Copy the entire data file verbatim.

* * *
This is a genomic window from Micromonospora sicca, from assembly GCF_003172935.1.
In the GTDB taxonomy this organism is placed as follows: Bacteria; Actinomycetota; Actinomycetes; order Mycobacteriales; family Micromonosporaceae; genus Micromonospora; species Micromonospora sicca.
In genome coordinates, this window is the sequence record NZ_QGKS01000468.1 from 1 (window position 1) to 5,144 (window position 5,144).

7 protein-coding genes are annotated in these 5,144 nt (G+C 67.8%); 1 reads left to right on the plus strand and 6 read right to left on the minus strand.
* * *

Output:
This is a genomic window from Micromonospora sicca, from assembly GCF_003172935.1.
In the GTDB taxonomy this organism is placed as follows: Bacteria; Actinomycetota; Actinomycetes; order Mycobacteriales; family Micromonosporaceae; genus Micromonospora; species Micromonospora sicca.
In genome coordinates, this window is the sequence record NZ_QGKS01000468.1 from 1 (window position 1) to 5,144 (window position 5,144).

7 protein-coding genes are annotated in these 5,144 nt (G+C 67.8%); 1 reads left to right on the plus strand and 6 read right to left on the minus strand.